The Importance of Shipping in Your Omnichannel Strategy
Ecommerce trends have many businesses taking an omnichannel approach to fulfillment and shipping. This strategy seamlessly integrates the ecommerce experience for consumers and helps brands stay competitive in the marketplace.
Omnichannel fulfillment has proven successful for many businesses. According to , this strategy drives an 80% higher rate of incremental store visits. So naturally, this has caused many retailers to rethink their approaches to fulfillment and shipping. There are several ways to within an omnichannel strategy, and finding the right fit will likely set retailers up for success.
What is omnichannel fulfillment?
The process of fulfilling orders across multiple channels, such as brick and mortar retailers, ecommerce platforms, and other sales channels, forms an omnichannel fulfillment strategy. This approach relies on technology to distribute inventory across stores and warehouses to optimally meet consumer demand and prevent unnecessary overstock. Whether through in-store shopping, online orders, or curbside pickup, omnichannel fulfillment helps retailers and offer a smoother shopping experience.
Omnichannel shipping strategies
Shipping under an omnichannel fulfillment strategy can take form in several ways. Some businesses prefer to have full control over their fulfillment process and complete it in-house. Larger companies that take this approach usually work out of a warehouse and hire a team of employees to fulfill orders. This can bring challenges to over or under-stocking a warehouse, primarily if the space is leased.
Other businesses outsource their fulfillment to a . 3PLs are ecommerce fulfillment companies that provide logistics services, such as warehousing, inventory management, shipping, picking and packing, and returns. By working with a 3PL, companies free up time to focus on other aspects of their business and can be confident that professionals are handling their products.
Some companies do both and take a multichannel approach to distribution. For example, they may fulfill some orders themselves while relying on a 3PL for a separate part of the business. How a business is set up can help companies reach their customers better and reduce the risk of delays.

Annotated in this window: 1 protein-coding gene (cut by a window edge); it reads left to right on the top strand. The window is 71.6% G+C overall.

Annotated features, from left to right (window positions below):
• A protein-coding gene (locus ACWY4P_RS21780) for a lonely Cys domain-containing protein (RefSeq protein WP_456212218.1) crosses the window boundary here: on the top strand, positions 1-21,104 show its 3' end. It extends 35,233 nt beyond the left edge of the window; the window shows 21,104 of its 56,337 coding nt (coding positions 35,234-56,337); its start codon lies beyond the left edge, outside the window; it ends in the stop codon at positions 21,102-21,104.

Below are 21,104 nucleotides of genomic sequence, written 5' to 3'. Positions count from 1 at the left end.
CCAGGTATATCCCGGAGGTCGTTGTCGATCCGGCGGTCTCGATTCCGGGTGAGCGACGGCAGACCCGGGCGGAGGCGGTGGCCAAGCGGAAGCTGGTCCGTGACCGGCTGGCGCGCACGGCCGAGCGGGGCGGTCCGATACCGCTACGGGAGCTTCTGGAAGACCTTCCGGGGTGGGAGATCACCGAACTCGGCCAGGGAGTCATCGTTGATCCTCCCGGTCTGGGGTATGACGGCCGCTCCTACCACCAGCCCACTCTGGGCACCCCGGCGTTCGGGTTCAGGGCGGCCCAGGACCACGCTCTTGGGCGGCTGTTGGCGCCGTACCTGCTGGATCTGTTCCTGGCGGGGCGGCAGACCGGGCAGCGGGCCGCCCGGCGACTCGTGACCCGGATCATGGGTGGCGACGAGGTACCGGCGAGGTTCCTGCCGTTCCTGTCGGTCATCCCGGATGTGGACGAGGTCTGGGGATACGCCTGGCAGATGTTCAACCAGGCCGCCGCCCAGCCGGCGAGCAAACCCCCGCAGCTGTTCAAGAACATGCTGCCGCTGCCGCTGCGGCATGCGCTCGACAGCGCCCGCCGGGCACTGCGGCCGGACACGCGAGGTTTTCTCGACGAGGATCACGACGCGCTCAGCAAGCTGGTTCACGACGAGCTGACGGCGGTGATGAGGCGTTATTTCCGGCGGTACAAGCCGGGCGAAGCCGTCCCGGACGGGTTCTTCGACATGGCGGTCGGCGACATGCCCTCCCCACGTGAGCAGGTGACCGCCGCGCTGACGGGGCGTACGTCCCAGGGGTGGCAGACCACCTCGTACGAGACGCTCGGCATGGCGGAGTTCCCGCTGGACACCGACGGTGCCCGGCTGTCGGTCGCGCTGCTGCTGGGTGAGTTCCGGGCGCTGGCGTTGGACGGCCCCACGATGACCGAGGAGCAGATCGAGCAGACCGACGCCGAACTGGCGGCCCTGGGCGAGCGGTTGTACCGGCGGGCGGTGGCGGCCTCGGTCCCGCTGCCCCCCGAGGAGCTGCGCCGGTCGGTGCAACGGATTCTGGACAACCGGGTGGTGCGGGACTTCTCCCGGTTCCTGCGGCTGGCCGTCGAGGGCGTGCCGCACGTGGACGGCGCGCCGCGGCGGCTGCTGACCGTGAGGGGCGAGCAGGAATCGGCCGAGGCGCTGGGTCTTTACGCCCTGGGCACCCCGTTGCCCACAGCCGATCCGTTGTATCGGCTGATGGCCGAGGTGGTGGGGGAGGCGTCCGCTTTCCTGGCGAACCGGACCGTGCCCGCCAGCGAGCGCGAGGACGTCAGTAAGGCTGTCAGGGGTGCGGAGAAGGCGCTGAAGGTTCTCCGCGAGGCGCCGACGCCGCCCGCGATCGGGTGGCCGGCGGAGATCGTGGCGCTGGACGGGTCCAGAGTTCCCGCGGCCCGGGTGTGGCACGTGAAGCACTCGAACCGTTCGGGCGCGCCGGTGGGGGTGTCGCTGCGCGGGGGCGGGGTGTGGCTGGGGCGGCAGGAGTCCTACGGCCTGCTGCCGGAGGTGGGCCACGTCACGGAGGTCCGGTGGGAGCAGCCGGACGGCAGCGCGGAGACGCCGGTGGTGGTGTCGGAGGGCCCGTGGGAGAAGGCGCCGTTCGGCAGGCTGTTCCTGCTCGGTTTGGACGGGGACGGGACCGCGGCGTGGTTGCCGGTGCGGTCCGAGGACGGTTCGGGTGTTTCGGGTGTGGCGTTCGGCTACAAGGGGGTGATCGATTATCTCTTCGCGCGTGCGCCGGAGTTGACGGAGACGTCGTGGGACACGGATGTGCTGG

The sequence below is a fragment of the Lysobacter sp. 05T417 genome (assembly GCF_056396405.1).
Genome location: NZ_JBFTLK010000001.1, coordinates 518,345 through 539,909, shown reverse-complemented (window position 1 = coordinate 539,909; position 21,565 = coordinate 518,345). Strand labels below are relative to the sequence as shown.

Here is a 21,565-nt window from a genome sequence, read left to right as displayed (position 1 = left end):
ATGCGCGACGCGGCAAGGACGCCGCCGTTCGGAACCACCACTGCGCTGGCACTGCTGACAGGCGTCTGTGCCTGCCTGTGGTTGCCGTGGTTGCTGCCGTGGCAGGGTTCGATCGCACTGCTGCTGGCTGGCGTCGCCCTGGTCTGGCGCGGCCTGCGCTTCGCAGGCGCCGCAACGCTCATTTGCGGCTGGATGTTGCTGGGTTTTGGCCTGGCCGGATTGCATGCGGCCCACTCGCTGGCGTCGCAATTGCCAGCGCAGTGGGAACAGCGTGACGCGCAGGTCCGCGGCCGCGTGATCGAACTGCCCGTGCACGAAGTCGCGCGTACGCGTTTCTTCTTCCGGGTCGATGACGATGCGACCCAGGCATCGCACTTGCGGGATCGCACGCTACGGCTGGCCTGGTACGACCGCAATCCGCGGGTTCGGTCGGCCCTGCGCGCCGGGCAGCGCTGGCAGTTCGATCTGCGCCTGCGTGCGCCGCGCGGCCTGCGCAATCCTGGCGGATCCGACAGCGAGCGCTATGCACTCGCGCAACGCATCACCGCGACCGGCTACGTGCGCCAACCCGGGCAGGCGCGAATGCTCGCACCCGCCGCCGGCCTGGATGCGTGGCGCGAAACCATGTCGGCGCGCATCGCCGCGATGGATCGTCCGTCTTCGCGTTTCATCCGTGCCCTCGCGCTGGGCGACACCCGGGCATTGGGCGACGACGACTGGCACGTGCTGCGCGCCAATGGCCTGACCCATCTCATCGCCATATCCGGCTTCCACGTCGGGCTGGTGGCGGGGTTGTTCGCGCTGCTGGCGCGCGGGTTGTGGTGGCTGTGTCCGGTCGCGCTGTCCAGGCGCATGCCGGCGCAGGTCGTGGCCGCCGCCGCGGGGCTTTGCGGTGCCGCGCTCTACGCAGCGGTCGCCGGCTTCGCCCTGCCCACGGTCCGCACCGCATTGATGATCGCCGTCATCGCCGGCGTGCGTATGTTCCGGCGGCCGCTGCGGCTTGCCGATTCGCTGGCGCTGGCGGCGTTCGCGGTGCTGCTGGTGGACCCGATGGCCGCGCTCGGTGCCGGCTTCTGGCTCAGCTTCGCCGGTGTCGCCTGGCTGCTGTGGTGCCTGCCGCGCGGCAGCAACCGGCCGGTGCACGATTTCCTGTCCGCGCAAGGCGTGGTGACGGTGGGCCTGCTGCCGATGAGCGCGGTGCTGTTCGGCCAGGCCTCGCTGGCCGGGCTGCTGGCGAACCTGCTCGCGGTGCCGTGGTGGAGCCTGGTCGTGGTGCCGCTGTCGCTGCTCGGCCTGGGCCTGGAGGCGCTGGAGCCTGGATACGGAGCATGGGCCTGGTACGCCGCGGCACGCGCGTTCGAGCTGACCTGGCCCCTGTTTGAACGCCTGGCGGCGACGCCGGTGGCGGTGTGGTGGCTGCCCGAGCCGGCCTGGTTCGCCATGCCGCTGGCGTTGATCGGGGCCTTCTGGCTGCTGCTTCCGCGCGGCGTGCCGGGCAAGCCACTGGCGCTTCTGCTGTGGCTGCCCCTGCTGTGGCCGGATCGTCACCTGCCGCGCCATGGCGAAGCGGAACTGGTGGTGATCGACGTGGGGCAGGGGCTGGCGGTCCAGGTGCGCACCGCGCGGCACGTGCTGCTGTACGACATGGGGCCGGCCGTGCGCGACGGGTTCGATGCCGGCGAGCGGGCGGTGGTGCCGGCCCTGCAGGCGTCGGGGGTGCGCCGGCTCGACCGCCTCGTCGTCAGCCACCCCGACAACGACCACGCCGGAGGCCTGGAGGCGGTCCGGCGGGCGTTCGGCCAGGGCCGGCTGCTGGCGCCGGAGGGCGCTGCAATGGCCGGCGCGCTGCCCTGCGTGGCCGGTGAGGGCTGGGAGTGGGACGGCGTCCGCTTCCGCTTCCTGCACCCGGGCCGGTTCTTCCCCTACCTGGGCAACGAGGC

Depending on the setup of the retailer, different shipping strategies might fit different companies better. Some rely more on a brick-and-mortar location, while others are complete ecommerce – and many are somewhere in the middle. Examine your business and consider what fulfillment strategies would work best.
Optimizing omnichannel shipping
Optimizing your omnichannel shipping involves for both shoppers and sellers. The shopping and fulfillment process combines sales channels, like in-store shopping, online orders, or curbside pickup. This can be achieved through several methods and even save money along the way.
If you have a brick-and-mortar location, you can save on fulfillment costs by offering to buy online and pick up in-store. If a product does go through the fulfillment process, optimize your logistics to find the cheapest and fastest way to ship that your labor force can manage while still meeting company standards. For some businesses, this involves emphasizing in-demand geographic areas, improved tracking and returns, and fulfilling orders from an ideal location. It is all about finding the best balance between cost, profit, and customer experience.
Challenges and benefits of omnichannel shipping
Many retailers have found major success in omnichannel shipping, but that doesn't mean it comes without a . Managing inventory across different channels is not an easy task. It's vital to make sure everything is counted correctly and that stock levels are maintained through accurate forecasting. Other businesses struggle with omnichannel fulfillment because getting started can be expensive and time-consuming. It's an investment to kickstart this fulfillment strategy between finding a fulfillment warehouse, purchasing equipment and technology, and finding the right fulfillment team. That's why so many retailers partner with 3PLs who are already experts in omnichannel fulfillment.
Despite these challenges, there are many upsides to omnichannel shipping, which is why it has become so popular in recent years. When implemented correctly, the fulfillment process becomes streamlined, improving efficiency and accuracy for shipping across the board. In addition, since the process is so intricate, it will likely enhance a retailer's data reporting. With more information, businesses can gather which logistical aspects are performing well and where there is room for improvement. And, of course, consumers also stand to benefit from an omnichannel experience. With greater options and a simplified online experience, shoppers will be more likely to return – especially when their orders arrive quickly.
Getting started with omnichannel fulfillment
Implementing an omnichannel fulfillment strategy doesn't happen overnight. Start by examining your current fulfillment and customer data – in many cases, that will reveal which aspects of a business need the most improvement. From there, develop a game plan of how you want the fulfillment process to operate and begin implementation.
Maybe you think it's best to go with a 3PL, or perhaps you're ready to take on the fulfillment yourself. Either way, a solid omnichannel shipping strategy starts with powerful shipping software. EasyPost's modern shipping API offers a variety of shipping solutions, like label generation, rating, tracking, insurance, and address verification.